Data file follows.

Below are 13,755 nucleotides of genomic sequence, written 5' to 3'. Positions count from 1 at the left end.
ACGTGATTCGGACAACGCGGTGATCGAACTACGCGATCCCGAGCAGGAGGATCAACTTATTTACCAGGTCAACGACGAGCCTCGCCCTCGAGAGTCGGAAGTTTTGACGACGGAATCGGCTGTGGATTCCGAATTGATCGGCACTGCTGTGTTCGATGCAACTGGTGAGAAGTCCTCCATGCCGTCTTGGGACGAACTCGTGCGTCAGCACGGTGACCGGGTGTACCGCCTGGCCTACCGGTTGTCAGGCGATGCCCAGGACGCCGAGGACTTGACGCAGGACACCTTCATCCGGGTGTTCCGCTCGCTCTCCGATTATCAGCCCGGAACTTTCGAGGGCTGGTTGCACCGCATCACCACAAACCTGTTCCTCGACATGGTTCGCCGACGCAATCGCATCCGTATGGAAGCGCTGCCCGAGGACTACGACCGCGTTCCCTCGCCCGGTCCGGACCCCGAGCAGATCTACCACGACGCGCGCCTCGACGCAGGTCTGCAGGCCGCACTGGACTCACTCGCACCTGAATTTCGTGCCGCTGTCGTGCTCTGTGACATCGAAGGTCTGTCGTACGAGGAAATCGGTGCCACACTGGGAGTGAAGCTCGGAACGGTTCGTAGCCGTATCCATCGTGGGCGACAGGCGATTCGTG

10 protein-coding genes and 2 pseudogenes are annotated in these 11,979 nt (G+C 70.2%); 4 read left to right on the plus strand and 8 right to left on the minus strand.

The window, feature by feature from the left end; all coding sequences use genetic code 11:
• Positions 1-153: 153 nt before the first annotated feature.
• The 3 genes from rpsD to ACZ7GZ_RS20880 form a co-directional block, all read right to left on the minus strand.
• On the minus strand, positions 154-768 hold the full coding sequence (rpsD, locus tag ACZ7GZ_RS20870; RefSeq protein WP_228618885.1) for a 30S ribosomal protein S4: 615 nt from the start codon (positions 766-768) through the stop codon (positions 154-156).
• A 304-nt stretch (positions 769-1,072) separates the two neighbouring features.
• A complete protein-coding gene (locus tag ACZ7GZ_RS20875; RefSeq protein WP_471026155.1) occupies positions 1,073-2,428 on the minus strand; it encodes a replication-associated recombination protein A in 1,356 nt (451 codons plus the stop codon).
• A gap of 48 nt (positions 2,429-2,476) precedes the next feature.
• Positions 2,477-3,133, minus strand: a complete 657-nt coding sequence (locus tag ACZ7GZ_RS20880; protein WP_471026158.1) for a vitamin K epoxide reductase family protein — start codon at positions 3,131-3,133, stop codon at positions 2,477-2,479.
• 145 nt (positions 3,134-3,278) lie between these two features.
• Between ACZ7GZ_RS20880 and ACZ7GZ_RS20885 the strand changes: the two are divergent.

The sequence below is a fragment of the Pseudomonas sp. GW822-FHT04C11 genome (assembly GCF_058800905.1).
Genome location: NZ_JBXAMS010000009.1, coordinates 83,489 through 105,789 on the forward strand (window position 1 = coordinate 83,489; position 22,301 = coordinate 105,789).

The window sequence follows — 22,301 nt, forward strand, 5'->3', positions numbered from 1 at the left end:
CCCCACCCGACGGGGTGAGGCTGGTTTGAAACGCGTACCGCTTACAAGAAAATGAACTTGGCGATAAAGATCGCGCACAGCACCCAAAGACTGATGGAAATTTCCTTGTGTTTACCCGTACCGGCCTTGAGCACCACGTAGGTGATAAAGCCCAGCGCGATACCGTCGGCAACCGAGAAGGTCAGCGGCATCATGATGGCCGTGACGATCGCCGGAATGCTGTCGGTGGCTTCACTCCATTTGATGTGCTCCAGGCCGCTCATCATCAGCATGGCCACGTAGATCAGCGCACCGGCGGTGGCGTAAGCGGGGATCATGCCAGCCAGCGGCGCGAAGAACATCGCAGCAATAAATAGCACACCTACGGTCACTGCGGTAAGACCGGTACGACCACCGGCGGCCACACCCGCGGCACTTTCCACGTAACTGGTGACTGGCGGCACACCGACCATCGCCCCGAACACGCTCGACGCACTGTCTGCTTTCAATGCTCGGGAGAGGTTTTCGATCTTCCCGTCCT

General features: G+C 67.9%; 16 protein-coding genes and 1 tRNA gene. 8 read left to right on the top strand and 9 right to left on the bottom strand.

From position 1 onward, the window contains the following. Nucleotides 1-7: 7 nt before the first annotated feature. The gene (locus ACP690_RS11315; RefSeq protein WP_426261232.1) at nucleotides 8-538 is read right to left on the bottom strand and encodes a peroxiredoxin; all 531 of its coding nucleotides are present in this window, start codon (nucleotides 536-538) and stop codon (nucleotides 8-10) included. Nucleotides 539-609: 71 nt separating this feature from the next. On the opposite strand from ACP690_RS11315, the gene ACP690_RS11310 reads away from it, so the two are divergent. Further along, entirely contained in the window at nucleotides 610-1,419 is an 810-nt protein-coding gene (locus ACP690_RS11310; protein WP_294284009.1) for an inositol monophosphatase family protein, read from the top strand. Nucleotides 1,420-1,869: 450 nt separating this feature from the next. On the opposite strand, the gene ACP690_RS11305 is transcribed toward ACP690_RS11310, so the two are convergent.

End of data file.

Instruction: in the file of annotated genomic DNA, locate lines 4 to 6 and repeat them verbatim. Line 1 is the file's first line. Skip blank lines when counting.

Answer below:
The window, feature by feature from the left end; all coding sequences use genetic code 11:
• Positions 1-153: 153 nt before the first annotated feature.
• The 3 genes from rpsD to ACZ7GZ_RS20880 form a co-directional block, all read right to left on the minus strand.